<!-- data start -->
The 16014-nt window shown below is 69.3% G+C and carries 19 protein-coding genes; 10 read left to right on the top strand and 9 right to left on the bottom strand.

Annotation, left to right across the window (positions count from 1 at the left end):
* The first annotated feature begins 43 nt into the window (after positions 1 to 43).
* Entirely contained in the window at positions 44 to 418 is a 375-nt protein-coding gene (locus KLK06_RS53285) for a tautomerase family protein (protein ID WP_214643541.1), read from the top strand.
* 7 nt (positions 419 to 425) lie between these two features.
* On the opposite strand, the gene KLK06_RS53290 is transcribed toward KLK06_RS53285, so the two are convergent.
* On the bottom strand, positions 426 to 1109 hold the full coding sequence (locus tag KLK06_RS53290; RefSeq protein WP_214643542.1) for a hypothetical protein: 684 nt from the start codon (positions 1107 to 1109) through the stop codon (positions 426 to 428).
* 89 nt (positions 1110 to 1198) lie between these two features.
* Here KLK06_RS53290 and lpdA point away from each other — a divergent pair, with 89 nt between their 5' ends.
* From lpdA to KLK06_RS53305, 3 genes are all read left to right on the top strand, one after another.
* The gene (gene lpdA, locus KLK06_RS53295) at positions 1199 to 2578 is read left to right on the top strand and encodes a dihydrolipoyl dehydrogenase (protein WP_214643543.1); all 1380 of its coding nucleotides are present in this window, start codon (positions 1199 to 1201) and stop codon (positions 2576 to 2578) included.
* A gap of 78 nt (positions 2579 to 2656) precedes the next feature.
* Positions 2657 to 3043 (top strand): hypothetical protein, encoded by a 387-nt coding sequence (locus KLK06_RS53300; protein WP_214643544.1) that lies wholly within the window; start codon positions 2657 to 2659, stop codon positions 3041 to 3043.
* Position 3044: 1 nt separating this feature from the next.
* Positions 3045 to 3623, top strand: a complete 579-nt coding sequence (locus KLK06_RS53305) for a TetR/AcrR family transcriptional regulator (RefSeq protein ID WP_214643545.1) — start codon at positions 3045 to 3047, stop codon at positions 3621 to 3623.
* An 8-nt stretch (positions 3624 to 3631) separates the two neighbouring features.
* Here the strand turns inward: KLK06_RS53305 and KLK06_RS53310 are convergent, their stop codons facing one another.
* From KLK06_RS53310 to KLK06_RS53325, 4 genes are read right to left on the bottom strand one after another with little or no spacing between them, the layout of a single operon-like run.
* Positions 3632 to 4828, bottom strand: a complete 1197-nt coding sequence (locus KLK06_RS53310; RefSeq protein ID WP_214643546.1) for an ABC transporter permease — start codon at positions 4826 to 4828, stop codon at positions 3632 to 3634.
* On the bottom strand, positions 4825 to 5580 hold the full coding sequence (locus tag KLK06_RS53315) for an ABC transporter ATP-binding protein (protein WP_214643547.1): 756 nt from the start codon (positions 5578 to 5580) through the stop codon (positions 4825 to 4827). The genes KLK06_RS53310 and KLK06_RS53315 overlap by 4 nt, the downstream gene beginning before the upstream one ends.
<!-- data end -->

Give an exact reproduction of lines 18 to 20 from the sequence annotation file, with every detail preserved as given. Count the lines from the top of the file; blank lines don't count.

* From KLK06_RS53310 to KLK06_RS53325, 4 genes are read right to left on the bottom strand one after another with little or no spacing between them, the layout of a single operon-like run.
* Positions 3632 to 4828, bottom strand: a complete 1197-nt coding sequence (locus KLK06_RS53310; RefSeq protein ID WP_214643546.1) for an ABC transporter permease — start codon at positions 4826 to 4828, stop codon at positions 3632 to 3634.
* On the bottom strand, positions 4825 to 5580 hold the full coding sequence (locus tag KLK06_RS53315) for an ABC transporter ATP-binding protein (protein WP_214643547.1): 756 nt from the start codon (positions 5578 to 5580) through the stop codon (positions 4825 to 4827). The genes KLK06_RS53310 and KLK06_RS53315 overlap by 4 nt, the downstream gene beginning before the upstream one ends.